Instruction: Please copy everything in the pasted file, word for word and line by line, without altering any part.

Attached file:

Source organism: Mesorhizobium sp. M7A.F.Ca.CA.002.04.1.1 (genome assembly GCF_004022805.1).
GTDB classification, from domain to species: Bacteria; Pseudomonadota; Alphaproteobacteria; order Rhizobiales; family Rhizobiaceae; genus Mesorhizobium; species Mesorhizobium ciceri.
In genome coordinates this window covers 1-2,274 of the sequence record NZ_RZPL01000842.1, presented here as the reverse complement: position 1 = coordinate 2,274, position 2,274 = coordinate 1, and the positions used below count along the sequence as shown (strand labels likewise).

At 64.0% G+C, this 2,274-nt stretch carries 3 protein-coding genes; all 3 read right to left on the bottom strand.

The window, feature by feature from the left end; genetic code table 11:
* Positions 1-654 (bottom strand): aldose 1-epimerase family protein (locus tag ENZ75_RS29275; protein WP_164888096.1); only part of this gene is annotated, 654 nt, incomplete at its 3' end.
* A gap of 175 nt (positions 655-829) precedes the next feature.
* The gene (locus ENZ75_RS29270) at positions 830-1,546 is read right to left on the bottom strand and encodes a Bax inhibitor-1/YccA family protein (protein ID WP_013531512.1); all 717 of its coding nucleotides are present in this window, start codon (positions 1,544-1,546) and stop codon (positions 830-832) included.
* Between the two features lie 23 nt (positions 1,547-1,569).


Source organism: Mesorhizobium sp. M7A.F.Ca.CA.002.04.1.1 (genome assembly GCF_004022805.1).
GTDB classification, from domain to species: Bacteria; Pseudomonadota; Alphaproteobacteria; order Rhizobiales; family Rhizobiaceae; genus Mesorhizobium; species Mesorhizobium ciceri.
In genome coordinates this window covers 1-2,274 of the sequence record NZ_RZPL01000842.1, presented here as the reverse complement: position 1 = coordinate 2,274, position 2,274 = coordinate 1, and the positions used below count along the sequence as shown (strand labels likewise).

At 64.0% G+C, this 2,274-nt stretch carries 3 protein-coding genes; all 3 read right to left on the bottom strand.

The window, feature by feature from the left end; genetic code table 11:
* Positions 1-654 (bottom strand): aldose 1-epimerase family protein (locus tag ENZ75_RS29275; protein WP_164888096.1); only part of this gene is annotated, 654 nt, incomplete at its 3' end.
* A gap of 175 nt (positions 655-829) precedes the next feature.
* The gene (locus ENZ75_RS29270) at positions 830-1,546 is read right to left on the bottom strand and encodes a Bax inhibitor-1/YccA family protein (protein ID WP_013531512.1); all 717 of its coding nucleotides are present in this window, start codon (positions 1,544-1,546) and stop codon (positions 830-832) included.
* Between the two features lie 23 nt (positions 1,547-1,569).